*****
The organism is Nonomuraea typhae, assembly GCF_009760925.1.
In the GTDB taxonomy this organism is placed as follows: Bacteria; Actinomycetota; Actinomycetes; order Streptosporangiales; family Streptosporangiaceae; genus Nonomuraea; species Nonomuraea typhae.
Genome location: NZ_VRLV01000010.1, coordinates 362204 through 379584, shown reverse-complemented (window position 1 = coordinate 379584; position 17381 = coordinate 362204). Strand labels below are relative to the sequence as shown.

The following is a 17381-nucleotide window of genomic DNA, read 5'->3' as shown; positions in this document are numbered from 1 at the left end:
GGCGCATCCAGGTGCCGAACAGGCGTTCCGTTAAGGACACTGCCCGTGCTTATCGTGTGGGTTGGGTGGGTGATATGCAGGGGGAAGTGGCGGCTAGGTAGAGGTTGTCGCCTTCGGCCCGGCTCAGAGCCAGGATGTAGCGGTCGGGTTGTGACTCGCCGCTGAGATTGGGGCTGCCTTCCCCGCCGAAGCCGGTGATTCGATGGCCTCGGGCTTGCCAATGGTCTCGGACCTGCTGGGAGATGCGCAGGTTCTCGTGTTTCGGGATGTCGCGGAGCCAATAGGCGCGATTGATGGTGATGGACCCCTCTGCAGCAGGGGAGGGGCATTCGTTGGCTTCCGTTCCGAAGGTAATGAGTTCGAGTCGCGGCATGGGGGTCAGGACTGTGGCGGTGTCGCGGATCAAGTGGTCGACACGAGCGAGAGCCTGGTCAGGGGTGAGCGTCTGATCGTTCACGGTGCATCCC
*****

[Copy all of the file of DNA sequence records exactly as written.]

The organism is Nonomuraea typhae, assembly GCF_009760925.1.
In the GTDB taxonomy this organism is placed as follows: Bacteria; Actinomycetota; Actinomycetes; order Streptosporangiales; family Streptosporangiaceae; genus Nonomuraea; species Nonomuraea typhae.
Genome location: NZ_VRLV01000010.1, coordinates 362204 through 379584, shown reverse-complemented (window position 1 = coordinate 379584; position 17381 = coordinate 362204). Strand labels below are relative to the sequence as shown.

The following is a 17381-nucleotide window of genomic DNA, read 5'->3' as shown; positions in this document are numbered from 1 at the left end:
GGCGCATCCAGGTGCCGAACAGGCGTTCCGTTAAGGACACTGCCCGTGCTTATCGTGTGGGTTGGGTGGGTGATATGCAGGGGGAAGTGGCGGCTAGGTAGAGGTTGTCGCCTTCGGCCCGGCTCAGAGCCAGGATGTAGCGGTCGGGTTGTGACTCGCCGCTGAGATTGGGGCTGCCTTCCCCGCCGAAGCCGGTGATTCGATGGCCTCGGGCTTGCCAATGGTCTCGGACCTGCTGGGAGATGCGCAGGTTCTCGTGTTTCGGGATGTCGCGGAGCCAATAGGCGCGATTGATGGTGATGGACCCCTCTGCAGCAGGGGAGGGGCATTCGTTGGCTTCCGTTCCGAAGGTAATGAGTTCGAGTCGCGGCATGGGGGTCAGGACTGTGGCGGTGTCGCGGATCAAGTGGTCGACACGAGCGAGAGCCTGGTCAGGGGTGAGCGTCTGATCGTTCACGGTGCATCCC